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People  •  Communication Studies  •  Associate Professor

Meryl Alper

Dr. Meryl Alper is an Associate Professor of Communication Studies at Northeastern University, where she researches the social and cultural implications of communication technologies, with a focus on disability and digital media, children and families’ technology use, and mobile communication.

Dr. Alper is the author of Digital Youth with Disabilities (MIT Press, 2014) and Giving Voice: Mobile Communication, Disability, and Inequality (MIT Press, 2017), which was awarded a 2018 PROSE Award Honorable Mention from the Association of American Publishers and the 2018 Outstanding Publication in the Sociology of Disability Award from the American Sociological Association. Her forthcoming book, Kids Across the Spectrums: Growing Up Autistic in the Digital Age (MIT Press), explores the often-misunderstood media and technology practices of young people on the autism spectrum. In her research and teaching, Dr. Alper also draws on over 15 years of professional experience in educational children’s media as a researcher, strategist, and consultant with Sesame Workshop, PBS KIDS, Nickelodeon, and Disney. Prior to joining the faculty at Northeastern, Dr. Alper earned her doctoral and master’s degrees from the Annenberg School for Communication and Journalism at the University of Southern California. She also holds a bachelor’s degree in Communication Studies and History from Northwestern University, as well as a certificate in Early Childhood Education from UCLA.

Research/Publications Highlights

Alper, M. (under contract). Kids across the spectrums: Growing up autistic in the digital age. MIT Press.

Alper, M. (2021). U.S. parent perspectives of media guidance from pediatric autism professionals. Journal of Children and Media, 15(2), 165–182.

Alper, M. (2021). Critical media access studies: Deconstructing power, visibility, and marginality in mediated space. International Journal of Communication, 15, 840–861.

Mello, S., Alper, M., & Allen, A. A. (2020). Physician mediation theory and pediatric media guidance in the digital age: A survey of autism medical and clinical professionals. Health Communication, 35(8), 955–965.

Whittaker, M., (with Alper, M., Bennett, C. L., Hendren, S., Kaziunas, L., Mills, M., Morris, M. R., Rankin, J., Rogers, E., Salas, M., & Myers West, S.)* (2019). Disability, bias, and AI. AI Now. *co-authors listed alphabetically

Alper, M. (2018). Inclusive sensory ethnography: Studying new media and neurodiversity in everyday life. New Media & Society, 20(10), 3560–3579.

Alper, M., & Goggin, G. (2017). Digital technology and rights in the lives of children with disabilities. New Media & Society, 19(5), 726–740.

Alper, M. (2017). Giving voice: Mobile communication, disability, and inequality. MIT Press.

Alper, M., Katz, V., & Clark, L. S. (2016). Researching children, intersectionality, and diversity in the digital age. Journal of Children and Media, 10(1), 107–114.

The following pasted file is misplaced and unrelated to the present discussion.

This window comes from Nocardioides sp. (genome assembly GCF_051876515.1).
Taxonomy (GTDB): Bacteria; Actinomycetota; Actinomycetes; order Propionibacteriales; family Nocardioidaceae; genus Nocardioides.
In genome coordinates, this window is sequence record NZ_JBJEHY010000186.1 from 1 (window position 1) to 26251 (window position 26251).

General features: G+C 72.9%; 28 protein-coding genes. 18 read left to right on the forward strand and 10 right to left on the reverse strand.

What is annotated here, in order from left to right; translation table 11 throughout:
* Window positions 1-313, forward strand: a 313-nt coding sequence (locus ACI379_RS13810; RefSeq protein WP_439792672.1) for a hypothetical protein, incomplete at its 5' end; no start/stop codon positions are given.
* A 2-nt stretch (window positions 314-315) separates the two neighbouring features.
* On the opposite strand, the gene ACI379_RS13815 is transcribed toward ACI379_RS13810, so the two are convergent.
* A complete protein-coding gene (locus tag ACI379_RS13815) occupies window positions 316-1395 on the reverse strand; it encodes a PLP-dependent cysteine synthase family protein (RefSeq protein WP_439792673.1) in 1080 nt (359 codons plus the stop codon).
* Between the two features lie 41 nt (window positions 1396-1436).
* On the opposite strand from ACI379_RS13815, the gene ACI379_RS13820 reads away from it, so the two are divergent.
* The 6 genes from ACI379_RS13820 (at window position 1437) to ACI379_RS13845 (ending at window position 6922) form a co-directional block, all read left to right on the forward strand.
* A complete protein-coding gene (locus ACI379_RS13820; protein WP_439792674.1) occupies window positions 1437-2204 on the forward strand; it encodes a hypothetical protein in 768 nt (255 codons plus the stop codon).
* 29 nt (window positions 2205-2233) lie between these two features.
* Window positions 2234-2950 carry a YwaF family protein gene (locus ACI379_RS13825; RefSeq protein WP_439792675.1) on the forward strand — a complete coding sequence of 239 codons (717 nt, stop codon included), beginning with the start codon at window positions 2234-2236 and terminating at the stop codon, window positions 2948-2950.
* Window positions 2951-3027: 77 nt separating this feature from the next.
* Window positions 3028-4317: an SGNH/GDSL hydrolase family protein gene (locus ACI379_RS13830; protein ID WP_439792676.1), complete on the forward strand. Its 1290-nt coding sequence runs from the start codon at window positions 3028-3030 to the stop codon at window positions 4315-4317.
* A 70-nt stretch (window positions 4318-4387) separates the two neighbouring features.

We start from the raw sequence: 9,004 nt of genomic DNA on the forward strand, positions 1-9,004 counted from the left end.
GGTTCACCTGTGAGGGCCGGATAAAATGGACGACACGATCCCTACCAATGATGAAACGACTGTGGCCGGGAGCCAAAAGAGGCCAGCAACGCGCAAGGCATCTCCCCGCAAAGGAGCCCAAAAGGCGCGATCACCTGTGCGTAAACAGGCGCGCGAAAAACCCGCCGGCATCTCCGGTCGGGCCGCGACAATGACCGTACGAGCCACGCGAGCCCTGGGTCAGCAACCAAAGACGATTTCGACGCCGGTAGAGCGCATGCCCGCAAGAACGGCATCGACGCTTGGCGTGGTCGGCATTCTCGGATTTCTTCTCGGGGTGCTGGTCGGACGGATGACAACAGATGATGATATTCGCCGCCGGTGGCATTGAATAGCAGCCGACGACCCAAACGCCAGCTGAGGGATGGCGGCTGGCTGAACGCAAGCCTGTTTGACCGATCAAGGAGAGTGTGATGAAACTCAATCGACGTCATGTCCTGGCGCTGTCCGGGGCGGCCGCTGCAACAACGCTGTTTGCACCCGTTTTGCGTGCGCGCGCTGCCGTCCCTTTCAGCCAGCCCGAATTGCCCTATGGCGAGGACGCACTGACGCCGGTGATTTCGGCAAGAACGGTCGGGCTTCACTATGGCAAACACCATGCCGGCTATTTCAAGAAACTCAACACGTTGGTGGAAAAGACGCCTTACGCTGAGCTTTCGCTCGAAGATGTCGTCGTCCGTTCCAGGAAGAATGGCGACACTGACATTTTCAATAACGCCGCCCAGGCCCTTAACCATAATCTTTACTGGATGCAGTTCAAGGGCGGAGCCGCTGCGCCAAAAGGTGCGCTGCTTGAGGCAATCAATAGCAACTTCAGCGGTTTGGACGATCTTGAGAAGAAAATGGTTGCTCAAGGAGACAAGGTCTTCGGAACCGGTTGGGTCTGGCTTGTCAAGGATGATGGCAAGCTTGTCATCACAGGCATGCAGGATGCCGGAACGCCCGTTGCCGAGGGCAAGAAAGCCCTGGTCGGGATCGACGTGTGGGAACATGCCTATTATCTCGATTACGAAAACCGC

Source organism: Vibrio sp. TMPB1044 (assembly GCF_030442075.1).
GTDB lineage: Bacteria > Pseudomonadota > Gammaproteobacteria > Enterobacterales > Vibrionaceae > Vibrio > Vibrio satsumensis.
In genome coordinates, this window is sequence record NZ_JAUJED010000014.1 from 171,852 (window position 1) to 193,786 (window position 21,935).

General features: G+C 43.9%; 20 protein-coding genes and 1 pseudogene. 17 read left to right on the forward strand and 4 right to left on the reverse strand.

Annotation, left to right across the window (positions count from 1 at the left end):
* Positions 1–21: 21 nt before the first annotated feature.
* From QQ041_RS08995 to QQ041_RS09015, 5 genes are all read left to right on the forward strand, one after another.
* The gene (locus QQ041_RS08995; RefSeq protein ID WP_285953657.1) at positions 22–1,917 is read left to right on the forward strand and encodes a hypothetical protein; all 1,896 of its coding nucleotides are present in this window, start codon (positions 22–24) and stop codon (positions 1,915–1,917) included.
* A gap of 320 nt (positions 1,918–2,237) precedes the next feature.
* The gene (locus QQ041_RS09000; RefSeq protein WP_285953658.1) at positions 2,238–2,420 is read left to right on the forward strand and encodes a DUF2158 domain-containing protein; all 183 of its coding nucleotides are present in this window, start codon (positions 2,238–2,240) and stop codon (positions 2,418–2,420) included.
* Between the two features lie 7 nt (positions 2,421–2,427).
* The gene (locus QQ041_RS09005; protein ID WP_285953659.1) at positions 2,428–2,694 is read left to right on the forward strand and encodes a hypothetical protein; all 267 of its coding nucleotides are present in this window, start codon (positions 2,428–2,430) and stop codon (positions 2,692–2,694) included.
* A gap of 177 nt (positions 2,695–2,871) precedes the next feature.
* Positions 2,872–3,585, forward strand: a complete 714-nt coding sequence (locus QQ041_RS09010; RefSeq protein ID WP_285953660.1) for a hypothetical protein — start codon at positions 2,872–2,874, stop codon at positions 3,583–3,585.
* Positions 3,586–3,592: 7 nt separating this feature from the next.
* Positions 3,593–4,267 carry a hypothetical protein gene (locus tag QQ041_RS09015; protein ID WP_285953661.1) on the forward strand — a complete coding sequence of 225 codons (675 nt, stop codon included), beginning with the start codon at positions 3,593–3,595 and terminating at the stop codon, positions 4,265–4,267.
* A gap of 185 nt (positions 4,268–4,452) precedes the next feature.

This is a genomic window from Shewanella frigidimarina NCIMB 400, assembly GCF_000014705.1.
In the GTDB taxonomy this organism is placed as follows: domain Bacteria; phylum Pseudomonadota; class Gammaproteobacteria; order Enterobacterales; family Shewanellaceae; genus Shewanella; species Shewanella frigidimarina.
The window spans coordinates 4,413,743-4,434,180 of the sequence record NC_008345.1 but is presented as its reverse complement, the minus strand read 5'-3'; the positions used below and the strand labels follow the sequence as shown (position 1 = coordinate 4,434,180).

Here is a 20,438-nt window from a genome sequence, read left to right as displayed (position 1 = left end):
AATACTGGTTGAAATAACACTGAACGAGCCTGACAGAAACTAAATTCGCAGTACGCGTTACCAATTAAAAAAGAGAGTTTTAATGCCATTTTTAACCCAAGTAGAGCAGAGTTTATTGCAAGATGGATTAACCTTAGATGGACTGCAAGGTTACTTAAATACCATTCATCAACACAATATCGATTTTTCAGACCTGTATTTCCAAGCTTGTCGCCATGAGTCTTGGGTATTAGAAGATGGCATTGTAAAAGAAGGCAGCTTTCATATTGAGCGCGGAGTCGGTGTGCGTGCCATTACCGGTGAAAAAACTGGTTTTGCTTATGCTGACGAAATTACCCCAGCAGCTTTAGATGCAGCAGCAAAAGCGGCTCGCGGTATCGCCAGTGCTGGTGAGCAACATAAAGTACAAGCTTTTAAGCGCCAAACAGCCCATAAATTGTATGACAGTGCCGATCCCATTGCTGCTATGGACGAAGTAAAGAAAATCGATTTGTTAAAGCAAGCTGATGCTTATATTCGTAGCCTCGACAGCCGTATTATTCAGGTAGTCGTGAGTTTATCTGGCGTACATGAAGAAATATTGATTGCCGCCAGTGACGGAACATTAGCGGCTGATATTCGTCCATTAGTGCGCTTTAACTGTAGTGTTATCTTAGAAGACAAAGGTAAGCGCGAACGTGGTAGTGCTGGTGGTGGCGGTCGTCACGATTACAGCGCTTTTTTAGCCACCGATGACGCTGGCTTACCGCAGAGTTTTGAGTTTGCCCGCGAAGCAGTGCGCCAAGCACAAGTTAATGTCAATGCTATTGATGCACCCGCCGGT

Alper, M. (2014). War on Instagram: Framing conflict photojournalism with mobile photography apps. New Media & Society, 16(8), 1233–1248.

Alper, M. (2014). Digital youth with disabilities. MIT Press.
Herr-Stephenson, B., & Alper, M., (with Reilly, E., & Jenkins, H.) (2013). T is for transmedia: Learning through transmedia play. USC Annenberg Innovation Lab and The Joan Ganz Cooney Center at Sesame Workshop.

Professional Affiliations

• International Communication Association


Communication Studies


  • USC, Ph.D. Communication, Annenberg School for Communication and Journalism (2015)
  • USC, M.A. Communication, Annenberg School for Communication and Journalism (2013)
  • UCLA, Certificate in Early Childhood Education (2010)
  • Northwestern University, B.S. Communication Studies and History (2005)


  • Outstanding Publication in the Sociology of Disability Award, Section on Disability and Society, American Sociological Association (2018)
  • PROSE Award Honorable Mention, Professional and Scholarly Publishing Division, Media and Cultural Studies Category, Association of American Publishers (2018)
  • Top Faculty Paper Award, Philosophy, Theory and Critique Division, ICA (2017)
  • Top Student Paper Award, Children, Adolescents and Media Division, ICA (2011)

Professional Experience

  • PBS Kids, Freelance Educational Media & Technology Consultant (2017-)
  • Nickelodeon, Research Manager, Nick Jr. Preschool Television (2008-2010)
  • Disney Channel, Programming Scheduling Coordinator, Programming Department (2005-2008)
  • Nickelodeon, Intern, Noggin/The-N, Brand Creative Department (2004)
  • Sesame Workshop, Intern, Sesame Street, Domestic Research and Education Department (2003)

Courses Taught

  • COMM 2625 Communication, Technology, & Society
  • COMM 3200 Mobile Communication
  • COMM 4605/6605 Youth & Communication Technology

In the News

Courtesy of NGN/Netflix
Communication Studies

Is Peppa Pig a good show for kids?

Peppa Pig, a show for preschool-age children, has its devotees and its haters. Communication studies professors Meryl Alper and Amy Shirong-Lu break down why.

March 8, 2024